Hospitalization Attributable to Influenza and Other Viral Respiratory Illnesses in Canadian Children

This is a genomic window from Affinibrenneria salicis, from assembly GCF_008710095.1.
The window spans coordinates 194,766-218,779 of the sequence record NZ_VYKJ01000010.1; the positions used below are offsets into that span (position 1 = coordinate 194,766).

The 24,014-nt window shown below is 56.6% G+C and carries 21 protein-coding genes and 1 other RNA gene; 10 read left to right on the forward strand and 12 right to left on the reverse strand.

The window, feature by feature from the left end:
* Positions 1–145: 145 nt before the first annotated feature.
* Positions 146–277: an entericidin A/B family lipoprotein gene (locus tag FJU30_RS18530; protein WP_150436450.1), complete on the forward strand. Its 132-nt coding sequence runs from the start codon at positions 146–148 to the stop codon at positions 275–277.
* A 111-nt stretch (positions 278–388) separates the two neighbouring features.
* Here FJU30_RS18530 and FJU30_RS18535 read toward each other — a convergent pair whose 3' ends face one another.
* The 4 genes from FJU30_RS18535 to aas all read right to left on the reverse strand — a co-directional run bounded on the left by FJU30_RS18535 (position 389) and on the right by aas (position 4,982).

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Background:We sought to estimate the incidence of hospitalization attributable to influenza virus infection in Canadian children while controlling for the impact of other respiratory viruses.Methods:Hospital admissions for children and youth 0 to 19 years of age, 1994–2000, were modeled as a function of proxy variables for influenza, respiratory syncytial virus (RSV) and other respiratory viral activity, seasonality and trend, using a Poisson regression model with a linear link. These proxy variables were developed from influenza mortality and laboratory test results for influenza, RSV and other viruses. Various checks for consistency, model fit and robustness were conducted and guided model development.Results:Overall, 1.5% of all pediatric respiratory admissions could be attributed to influenza (18 admissions per 100,000 per year). The largest burden was seen in infants 6 to 11 months of age with rates of 200 per 100,000 infants and approximately equivalent to the rate for adults aged 65 to 69. During peak influenza activity, 7% of respiratory admissions were attributable to influenza as were 35% of febrile seizure admissions. RSV and parainfluenza (PIV) were the major viral causes of hospital admission with rates of 130 and 160 per 100,000, respectively. Another 70 per 100,000 admissions were attributed to other influenza-like illnesses.Conclusions:Influenza is a significant cause of morbidity leading to hospitalization in Canadian children, particularly for those under 2 years of age. RSV, PIV and other respiratory viruses were found to be major causes of respiratory illness leading to hospital care, surpassing influenza.

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